Measurement-based feedback control enables quantum simulation of the chaotic quantum-to-classical transition

April 21, 2020 - Pablo Poggi

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In classical mechanics chaos in a dynamical system is related to the unpredictability arising from high sensitivity to the initial configuration. The question of how this behavior, based on the notion of trajectories on phase space, is recovered from the macroscopic limit of the dynamics of quantum systems is a long standing question in theoretical physics. About 20 years ago, in pioneering work, a group of scientists at Los Alamos National Laboratories [1] investigated the role of quantum measurement as the mechanism enabling the definition of quantum trajectories on phase space, hence allowing  the emergence of chaos from quantum dynamics.

Recently a team from CQuIC, led by PhD student Manuel Muñoz and FRHTP postdoc Pablo Poggi, with Project Directors Poul Jessen and Ivan Deutsch, proposed a novel scheme which uses quantum measurement and feedback control to simulate complex dynamics, such as those of chaotic systems [2]. Using the proposed protocol to simulate the dynamics of a quantum kicked top and its mean-field version they showed how the scheme recovers the correct classical chaotic dynamics. The proposed scheme presents a suitable platform to explore the emergence of chaotic “quantum trajectories” featuring the correct classical limit, a problem which is still an open challenge. To strengthen this point the authors studied the proposed scheme in the context of a free space atom-light interface, and showed how in presence of model decoherence and experimental parameters as those in state of the art experiments, the proposed simulation scheme gives access to the correct chaotic classical limit. Thus, this proposal paves the way for the potential experimental observation of the chaotic quantum-to-classical transition.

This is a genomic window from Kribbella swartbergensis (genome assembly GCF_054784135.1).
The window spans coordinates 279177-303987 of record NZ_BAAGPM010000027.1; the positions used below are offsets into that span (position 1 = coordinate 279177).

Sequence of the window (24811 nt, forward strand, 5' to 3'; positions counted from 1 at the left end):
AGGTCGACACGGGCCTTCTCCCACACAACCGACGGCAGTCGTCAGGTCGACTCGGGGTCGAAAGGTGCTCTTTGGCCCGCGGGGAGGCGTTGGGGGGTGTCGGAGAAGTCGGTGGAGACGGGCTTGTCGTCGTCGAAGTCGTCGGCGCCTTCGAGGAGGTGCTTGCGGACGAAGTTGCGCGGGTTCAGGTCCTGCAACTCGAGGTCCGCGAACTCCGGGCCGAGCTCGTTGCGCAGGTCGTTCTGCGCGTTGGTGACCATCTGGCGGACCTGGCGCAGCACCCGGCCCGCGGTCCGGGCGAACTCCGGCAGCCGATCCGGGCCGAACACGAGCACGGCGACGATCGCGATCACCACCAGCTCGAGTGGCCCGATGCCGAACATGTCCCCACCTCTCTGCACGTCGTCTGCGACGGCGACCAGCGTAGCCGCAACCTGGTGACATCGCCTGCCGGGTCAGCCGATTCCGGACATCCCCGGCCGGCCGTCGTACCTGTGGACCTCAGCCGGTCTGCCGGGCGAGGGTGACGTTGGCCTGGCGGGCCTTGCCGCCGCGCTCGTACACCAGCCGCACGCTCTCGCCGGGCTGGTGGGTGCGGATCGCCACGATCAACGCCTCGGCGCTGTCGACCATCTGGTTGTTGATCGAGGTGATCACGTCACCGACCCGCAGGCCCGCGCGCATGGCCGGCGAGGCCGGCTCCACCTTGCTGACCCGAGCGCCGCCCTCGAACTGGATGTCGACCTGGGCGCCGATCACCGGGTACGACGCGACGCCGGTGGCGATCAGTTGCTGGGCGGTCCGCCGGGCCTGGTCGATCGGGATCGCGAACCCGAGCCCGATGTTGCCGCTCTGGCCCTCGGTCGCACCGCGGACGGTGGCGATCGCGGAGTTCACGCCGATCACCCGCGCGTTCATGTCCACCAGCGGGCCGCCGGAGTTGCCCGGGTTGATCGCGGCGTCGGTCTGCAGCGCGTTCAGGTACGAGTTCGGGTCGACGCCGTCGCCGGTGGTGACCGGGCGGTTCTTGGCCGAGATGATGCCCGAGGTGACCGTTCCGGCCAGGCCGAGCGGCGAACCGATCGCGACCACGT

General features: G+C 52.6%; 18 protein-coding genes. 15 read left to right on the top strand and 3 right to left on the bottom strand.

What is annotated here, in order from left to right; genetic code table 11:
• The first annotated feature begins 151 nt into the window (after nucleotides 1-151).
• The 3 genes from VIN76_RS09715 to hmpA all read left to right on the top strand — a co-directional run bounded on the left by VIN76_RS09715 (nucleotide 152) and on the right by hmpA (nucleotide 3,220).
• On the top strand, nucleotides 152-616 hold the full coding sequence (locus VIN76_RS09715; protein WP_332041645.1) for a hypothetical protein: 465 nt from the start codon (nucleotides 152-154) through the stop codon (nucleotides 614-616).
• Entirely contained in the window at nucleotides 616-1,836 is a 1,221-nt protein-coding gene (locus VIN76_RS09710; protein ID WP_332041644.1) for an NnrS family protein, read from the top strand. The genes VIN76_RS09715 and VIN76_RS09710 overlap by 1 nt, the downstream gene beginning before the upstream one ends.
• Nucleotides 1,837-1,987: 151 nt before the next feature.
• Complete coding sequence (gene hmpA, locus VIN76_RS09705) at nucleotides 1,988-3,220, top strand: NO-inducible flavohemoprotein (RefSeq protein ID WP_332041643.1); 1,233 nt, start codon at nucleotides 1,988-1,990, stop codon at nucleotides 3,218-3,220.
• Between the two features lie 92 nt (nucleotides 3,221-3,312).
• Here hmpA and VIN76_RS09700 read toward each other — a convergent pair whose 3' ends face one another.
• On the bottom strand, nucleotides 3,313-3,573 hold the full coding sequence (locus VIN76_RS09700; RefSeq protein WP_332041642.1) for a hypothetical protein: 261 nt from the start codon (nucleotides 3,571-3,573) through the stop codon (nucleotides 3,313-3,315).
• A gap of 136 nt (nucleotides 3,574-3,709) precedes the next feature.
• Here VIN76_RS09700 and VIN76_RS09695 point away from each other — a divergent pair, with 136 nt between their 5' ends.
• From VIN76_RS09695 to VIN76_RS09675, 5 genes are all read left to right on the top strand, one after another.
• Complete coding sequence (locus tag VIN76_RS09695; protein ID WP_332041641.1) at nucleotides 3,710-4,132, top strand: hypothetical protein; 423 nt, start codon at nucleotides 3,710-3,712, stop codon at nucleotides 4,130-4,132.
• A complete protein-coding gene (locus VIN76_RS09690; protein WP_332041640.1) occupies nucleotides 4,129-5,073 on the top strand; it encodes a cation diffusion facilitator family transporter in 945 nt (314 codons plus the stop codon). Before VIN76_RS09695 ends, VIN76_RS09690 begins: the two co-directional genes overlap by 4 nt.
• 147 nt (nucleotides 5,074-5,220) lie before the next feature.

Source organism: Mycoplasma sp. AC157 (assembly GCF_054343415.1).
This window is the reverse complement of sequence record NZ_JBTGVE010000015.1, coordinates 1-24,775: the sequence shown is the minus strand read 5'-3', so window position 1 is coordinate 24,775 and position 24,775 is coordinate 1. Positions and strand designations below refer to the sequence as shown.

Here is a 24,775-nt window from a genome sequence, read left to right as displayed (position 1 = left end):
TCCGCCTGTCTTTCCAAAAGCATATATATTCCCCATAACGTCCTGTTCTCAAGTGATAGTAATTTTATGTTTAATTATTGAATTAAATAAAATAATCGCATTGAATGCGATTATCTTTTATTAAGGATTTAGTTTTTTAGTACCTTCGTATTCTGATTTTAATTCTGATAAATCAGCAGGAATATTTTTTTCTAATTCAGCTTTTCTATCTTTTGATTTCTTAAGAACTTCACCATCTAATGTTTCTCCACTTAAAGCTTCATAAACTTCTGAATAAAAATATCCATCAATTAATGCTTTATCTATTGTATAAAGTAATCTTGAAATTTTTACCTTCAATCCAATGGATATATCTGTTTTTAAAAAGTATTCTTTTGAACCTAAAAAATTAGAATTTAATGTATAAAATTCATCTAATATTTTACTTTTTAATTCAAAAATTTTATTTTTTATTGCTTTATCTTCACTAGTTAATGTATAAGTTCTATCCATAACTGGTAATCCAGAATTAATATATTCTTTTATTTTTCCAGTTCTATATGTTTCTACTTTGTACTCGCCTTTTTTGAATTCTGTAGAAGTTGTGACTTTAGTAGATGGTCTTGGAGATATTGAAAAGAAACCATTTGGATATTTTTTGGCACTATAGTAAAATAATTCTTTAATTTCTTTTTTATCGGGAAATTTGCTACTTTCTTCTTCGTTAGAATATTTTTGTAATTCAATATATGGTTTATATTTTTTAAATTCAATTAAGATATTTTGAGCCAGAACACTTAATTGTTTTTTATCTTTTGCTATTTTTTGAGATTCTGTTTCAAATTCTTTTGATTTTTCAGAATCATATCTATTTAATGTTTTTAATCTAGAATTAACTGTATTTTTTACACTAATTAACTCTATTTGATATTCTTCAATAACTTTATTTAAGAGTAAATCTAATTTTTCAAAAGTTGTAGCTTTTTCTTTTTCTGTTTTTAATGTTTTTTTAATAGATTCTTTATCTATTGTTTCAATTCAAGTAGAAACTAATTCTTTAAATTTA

Given the flexibility of the proposed simulation scheme they expect to see a broad range of applications in the study of quantum simulation of complex systems in the near future.This research was published in Physical Review Letters, and can be accessed in

[1] Tanmoy Bhattacharya, Salman Habib, and Kurt Jacobs, Phys. Rev. Lett. 85, 4852 (2000)

[2] Manuel H. Muñoz-Arias,  Pablo M. Poggi, Poul S. Jessen, and Ivan H. Deutsch, Phys. Rev. Lett. 124, 110503 (2020)